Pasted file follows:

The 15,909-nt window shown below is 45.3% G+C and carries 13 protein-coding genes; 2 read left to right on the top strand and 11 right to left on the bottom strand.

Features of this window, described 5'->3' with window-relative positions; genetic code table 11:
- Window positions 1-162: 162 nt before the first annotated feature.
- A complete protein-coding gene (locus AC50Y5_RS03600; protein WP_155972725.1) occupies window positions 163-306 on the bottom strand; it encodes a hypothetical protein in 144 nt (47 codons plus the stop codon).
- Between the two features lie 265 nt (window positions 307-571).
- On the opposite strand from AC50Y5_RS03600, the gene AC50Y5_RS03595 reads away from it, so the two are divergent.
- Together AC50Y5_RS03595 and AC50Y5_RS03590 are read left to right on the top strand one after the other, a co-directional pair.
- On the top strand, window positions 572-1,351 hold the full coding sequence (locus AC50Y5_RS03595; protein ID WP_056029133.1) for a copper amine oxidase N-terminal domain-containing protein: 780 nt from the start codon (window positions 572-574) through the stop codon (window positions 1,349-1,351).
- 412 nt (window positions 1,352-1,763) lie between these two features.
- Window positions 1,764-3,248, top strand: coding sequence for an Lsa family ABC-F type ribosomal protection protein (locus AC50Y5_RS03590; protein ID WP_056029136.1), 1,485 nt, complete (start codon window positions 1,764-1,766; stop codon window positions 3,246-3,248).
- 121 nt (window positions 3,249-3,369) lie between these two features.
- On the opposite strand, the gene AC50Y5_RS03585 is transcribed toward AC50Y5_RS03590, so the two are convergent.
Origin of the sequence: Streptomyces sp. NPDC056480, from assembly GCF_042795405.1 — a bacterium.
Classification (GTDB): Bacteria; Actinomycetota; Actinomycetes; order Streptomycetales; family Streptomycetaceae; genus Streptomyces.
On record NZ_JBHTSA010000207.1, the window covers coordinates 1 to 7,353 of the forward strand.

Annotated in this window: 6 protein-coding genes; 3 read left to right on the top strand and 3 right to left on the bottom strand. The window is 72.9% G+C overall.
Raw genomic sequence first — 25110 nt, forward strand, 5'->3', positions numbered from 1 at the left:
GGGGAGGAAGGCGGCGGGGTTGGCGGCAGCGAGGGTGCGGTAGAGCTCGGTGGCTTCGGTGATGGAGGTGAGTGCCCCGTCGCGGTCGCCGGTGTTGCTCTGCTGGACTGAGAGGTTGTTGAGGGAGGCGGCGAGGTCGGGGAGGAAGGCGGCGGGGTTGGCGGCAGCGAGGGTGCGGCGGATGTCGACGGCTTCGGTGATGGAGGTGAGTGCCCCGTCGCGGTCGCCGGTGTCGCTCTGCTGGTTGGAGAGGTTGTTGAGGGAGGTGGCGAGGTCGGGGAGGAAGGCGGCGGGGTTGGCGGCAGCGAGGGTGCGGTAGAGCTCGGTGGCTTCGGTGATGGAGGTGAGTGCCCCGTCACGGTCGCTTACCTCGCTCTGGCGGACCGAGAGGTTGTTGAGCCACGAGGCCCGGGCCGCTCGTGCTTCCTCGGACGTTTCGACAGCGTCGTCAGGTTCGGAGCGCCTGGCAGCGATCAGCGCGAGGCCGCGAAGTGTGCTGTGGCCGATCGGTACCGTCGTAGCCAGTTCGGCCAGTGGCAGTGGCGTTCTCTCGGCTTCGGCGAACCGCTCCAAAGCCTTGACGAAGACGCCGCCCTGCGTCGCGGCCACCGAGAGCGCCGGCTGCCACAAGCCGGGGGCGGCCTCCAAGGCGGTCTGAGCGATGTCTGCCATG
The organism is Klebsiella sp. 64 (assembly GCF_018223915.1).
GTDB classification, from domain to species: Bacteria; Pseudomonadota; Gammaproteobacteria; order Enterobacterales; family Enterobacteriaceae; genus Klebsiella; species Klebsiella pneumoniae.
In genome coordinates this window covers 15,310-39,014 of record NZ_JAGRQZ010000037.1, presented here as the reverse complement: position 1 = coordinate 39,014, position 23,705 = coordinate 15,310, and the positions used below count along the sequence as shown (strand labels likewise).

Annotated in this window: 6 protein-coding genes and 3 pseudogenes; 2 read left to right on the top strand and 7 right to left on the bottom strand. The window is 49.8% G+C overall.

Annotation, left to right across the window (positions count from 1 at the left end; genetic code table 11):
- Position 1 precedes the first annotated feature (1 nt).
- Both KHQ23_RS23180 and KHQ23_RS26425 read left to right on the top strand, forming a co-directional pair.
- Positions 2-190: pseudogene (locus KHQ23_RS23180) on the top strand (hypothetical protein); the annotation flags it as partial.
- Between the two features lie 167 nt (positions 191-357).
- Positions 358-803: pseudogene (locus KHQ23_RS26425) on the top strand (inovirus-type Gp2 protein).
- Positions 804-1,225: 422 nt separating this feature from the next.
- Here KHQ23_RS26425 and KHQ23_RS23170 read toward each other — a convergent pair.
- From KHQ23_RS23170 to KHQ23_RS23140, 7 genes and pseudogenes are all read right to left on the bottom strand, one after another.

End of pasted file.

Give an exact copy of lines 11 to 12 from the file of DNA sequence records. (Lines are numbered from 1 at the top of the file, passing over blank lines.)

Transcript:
- 121 nt (window positions 3,249-3,369) lie between these two features.
- On the opposite strand, the gene AC50Y5_RS03585 is transcribed toward AC50Y5_RS03590, so the two are convergent.